Riverside County vector control officials will be conducting anti-mosquito spraying Wednesday in Nuevo to eradicate growing infestations that pose a potential risk to public health.
The Department of Environmental Health has scheduled “ultra-low volume” insecticide spraying in two areas, covering a total 218 acres, between 5 a.m. and 7 a.m.
According to agency spokeswoman Dottie Merki, large concentrations of the pests have raised concerns about the potential for West Nile virus and other diseases being transmitted, though the presence of WNV has not been documented in the spray zones.
Spraying operations are set in a 169-acre space between Ninth and 10th streets, as well as Reservoir and Yucca avenues. Spraying is also planned in a 49-acre space near Mystic Field, bordered by Lakeview, Magnolia and Reservoir avenues, along with Orange Street to the east, Merki said.
Anti-mosquito spraying involves the use of chemicals approved by the U.S. Environmental Protection Agency. Pesticides are emitted as a mist dispersed from machines anchored in the backs of pickup trucks.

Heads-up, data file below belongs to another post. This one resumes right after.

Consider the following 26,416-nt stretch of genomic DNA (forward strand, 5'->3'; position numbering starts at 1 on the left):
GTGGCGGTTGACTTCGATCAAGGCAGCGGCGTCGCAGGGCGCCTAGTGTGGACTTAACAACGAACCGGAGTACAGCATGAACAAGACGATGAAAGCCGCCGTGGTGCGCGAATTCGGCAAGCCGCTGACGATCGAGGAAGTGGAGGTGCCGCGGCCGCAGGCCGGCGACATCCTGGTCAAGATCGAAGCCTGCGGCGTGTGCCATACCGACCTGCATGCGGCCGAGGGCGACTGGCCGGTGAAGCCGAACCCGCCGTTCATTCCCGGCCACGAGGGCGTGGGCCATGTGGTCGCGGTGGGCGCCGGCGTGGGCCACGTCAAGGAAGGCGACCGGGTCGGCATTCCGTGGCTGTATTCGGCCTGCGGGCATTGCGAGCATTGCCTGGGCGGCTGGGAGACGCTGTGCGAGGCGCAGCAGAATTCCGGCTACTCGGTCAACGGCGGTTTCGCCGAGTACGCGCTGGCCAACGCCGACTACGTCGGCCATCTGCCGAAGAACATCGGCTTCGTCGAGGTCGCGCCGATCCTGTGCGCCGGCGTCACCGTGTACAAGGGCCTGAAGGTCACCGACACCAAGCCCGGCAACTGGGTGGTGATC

Merki recommended that during operations, residents stay indoors and keep windows closed until at least 15 minutes after the trucks have departed.
Eight human West Nile virus infections have been reported in Riverside County so far this year. Statewide, 100 WNV infections have been recorded, four of them fatal, according to the California Department of Public Health.
An online map showing West Nile hotspots countywide is available here: www.rivcoph.org/Home/WestNileMap.aspx .
Mosquitoes typically become carriers of the virus after feeding on an infected bird and can then spread the potentially lethal strain to animals and humans. Those at greatest risk include seniors and individuals with compromised immune systems.
Symptoms may never materialize, but can include fever, headache, nausea, body aches, skin rashes and swollen lymph nodes.
Mosquito season in Southern California generally spans May to October. To reduce exposure to mosquitoes carrying WNV, yellow fever, Zika and other diseases, residents are urged to:
— spend as little time as possible outdoors at dawn or dusk, when mosquitoes are generally on the move;
— wear pants and long-sleeved shirts during outdoor activity;
— use insect repellent;
— ensure door and window screens are fitted properly to keep bugs out; and
— get rid of standing water, aside from pools properly treated with chemicals.
Anyone with concerns should contact the Department of Environmental Health at (951) 766-9454.
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